Myles Turner Decision: Ranking the Best Fits for 5-Star Big Man
The top remaining player in college basketball's 2014 recruiting class will finally find a home on Wednesday afternoon when Myles Turner announces which school he will be attending this fall.
There are seven schools left on his list of choices, per 247Sports: Duke, Kansas, Ohio State, Oklahoma State, Southern Methodist, Texas and Texas A&M.
At 4 p.m. ET on Wednesday, Turner will put on a hat from one of those programs on national television (ESPNU). More than 85 percent of the involved fanbases will be furious with his decision.
Based on how well he would fit into the rotation at each of those schools and how much of a mutually beneficial relationship it would seem to create, we took the liberty of spending a portion of one day ranking the options that Turner has been mulling over for nearly two years.
We're sure he'll thank us later.
7. Oklahoma State Cowboys
The picture above is from December 17, 2013, and it was roughly the last time Oklahoma State had anything to smile about.
Life was good in late December, as the Cowboys celebrated nine consecutive weeks ranked in the AP Top 10. But then the wheels came off.
Michael Cobbins tore his Achilles on December 30, causing him to miss the rest of the season. Stevie Clark was arrested two days later for marijuana possession, and he was dismissed from the team a little over a month after that following a second arrest. Then, of course, we had the whole Marcus Smart fiasco on February 8.
What could have been a fantastic season ended with a whimper when the Cowboys were eliminated in the second round of the NCAA tournament by Gonzaga in a painfully officiated game.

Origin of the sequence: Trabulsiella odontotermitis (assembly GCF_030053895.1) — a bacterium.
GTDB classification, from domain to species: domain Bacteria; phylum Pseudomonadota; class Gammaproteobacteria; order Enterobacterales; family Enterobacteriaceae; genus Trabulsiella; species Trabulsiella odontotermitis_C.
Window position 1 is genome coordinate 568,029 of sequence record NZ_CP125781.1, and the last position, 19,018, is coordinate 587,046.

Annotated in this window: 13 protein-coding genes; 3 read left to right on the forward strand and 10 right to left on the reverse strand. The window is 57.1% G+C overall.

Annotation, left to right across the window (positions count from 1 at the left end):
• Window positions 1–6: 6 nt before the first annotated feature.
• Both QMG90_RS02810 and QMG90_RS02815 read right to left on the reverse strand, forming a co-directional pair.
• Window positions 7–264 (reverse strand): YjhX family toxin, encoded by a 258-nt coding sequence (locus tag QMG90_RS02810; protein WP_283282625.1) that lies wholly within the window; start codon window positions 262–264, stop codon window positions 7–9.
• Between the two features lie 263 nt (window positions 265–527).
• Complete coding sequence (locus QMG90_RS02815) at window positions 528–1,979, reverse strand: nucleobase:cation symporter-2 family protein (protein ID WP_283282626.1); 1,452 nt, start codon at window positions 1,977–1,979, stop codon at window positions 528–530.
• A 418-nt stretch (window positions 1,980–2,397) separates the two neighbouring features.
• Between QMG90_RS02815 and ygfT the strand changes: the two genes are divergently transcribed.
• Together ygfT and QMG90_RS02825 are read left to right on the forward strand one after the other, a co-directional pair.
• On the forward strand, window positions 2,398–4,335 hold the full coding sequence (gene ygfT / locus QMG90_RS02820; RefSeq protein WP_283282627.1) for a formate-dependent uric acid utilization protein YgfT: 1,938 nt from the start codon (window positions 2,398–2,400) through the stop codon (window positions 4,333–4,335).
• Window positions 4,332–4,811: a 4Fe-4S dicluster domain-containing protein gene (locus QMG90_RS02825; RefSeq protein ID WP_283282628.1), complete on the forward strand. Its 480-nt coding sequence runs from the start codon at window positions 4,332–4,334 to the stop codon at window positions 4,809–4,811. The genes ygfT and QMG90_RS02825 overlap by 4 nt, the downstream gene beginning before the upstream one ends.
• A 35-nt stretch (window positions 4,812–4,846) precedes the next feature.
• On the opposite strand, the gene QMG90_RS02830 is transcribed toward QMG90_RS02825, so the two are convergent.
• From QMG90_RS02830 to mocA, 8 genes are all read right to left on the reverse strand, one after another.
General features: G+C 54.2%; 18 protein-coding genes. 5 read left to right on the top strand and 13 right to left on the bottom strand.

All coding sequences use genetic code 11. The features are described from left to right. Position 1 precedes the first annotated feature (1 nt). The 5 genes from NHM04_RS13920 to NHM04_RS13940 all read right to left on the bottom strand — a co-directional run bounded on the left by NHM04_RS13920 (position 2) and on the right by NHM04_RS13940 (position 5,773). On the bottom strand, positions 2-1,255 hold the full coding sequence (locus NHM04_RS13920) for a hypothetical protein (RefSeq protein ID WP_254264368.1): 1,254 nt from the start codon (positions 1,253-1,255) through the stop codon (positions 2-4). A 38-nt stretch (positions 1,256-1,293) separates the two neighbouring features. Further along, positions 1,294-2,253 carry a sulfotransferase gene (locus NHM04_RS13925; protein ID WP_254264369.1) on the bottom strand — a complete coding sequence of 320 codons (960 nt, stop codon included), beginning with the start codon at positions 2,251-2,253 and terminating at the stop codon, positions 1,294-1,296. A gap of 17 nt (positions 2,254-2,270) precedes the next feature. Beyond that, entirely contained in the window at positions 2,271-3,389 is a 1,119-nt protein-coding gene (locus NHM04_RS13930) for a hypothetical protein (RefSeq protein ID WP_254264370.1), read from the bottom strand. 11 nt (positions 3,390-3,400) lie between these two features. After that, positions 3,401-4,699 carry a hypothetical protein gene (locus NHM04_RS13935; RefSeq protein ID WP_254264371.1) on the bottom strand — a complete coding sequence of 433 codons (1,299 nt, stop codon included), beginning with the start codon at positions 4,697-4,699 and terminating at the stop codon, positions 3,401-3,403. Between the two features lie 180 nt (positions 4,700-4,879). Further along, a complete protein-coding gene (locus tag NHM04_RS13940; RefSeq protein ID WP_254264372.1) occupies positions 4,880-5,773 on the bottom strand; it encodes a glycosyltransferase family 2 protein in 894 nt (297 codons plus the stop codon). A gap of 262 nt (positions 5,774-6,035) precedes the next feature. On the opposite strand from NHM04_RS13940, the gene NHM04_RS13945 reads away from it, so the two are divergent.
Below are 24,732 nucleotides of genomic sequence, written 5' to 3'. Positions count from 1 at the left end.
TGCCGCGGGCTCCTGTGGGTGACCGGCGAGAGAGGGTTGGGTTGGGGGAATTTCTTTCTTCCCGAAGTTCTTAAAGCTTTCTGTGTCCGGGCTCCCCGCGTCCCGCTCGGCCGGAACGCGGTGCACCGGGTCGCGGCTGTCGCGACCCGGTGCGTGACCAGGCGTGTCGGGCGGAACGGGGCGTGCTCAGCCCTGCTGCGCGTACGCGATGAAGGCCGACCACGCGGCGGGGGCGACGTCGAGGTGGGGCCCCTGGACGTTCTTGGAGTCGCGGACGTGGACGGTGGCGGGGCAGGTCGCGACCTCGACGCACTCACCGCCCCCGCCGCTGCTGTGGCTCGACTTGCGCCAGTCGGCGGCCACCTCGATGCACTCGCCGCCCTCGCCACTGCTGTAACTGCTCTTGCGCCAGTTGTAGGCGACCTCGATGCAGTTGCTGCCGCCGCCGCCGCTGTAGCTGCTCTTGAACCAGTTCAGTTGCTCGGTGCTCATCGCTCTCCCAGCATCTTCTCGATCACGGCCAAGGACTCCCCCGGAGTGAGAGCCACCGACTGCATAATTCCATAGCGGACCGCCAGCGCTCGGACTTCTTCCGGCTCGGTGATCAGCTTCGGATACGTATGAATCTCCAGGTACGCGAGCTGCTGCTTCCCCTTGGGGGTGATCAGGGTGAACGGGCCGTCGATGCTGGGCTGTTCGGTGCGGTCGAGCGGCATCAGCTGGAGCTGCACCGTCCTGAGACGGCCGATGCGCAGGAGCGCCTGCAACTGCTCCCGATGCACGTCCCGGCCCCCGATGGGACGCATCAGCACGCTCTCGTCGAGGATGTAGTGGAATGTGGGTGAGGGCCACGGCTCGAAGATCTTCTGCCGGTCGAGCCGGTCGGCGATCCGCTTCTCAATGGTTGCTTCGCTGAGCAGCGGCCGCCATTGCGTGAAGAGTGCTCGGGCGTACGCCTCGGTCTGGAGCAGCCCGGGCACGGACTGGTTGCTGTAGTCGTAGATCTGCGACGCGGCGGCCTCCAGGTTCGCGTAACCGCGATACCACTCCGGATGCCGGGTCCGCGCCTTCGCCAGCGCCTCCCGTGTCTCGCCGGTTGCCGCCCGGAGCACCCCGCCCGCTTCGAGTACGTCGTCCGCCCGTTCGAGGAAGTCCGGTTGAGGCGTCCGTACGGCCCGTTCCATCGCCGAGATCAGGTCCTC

Two weeks after the 2013-14 season ended, the 2014-15 season took its first blow when Brian Williams announced he would be transferring. On April 25, ESPN 100-recruit Jared Terrell received a release from his letter of intent to play next season for Oklahoma State.
It has been a long four months in Stillwater.
Signing Turner could be the sign of something bright, but it also doesn't seem too probable—especially considering Travis Ford just signed a 7'1" junior-college transfer less than a week ago.
The Cowboys could definitely still use some help in the frontcourt, but why would Turner try to revive a struggling program when each of the other six schools on the list gives him a better chance to succeed?
6. Kansas Jayhawks
Even with Joel Embiid gone to the NBA, where in the world would Turner fit in Kansas' rotation?
Cliff Alexander is one of the top players in this year's recruiting class. He could very well be the next Jared Sullinger or Thomas Robinson. Even if he doesn't immediately start at power forward, there's no question he'll average at least 25 minutes per game this season.
Then you have Perry Ellis, whose underrated quality can only possibly be explained by people assuming we're still talking about Perry Jones III. Ellis joined Cole Aldrich and the Morris twins as the only Jayhawks in the past nine seasons to have averaged better than 13 points per game while shooting better than 52 percent from the field. He, too, deserves at least 25 minutes per game.
And what of Jamari Traylor? Are we to assume that his 17-point, 14-rebound game in the NCAA tournament against Eastern Kentucky didn't earn him an increase on the 16.1 minutes per game he averaged last season?
It's not like Kansas is in much of a position to be running a three-big-man offense, either, with Kelly Oubre, Wayne Selden Jr., Naadir Tharpe, Andrew White III, Frank Mason, Conner Frankamp and Brannen Greene needing minutes in the backcourt.
Adding Turner to the equation doesn't solve the problem of having to somehow find enough minutes for everyone.
Of all the schools on the list, Kansas is the one where he would be least likely to have a starting job. I somehow doubt he waited this long to declare just to become a reserve player.
5. Ohio State Buckeyes
A little over a month ago, Ohio State would have been in the top three without question.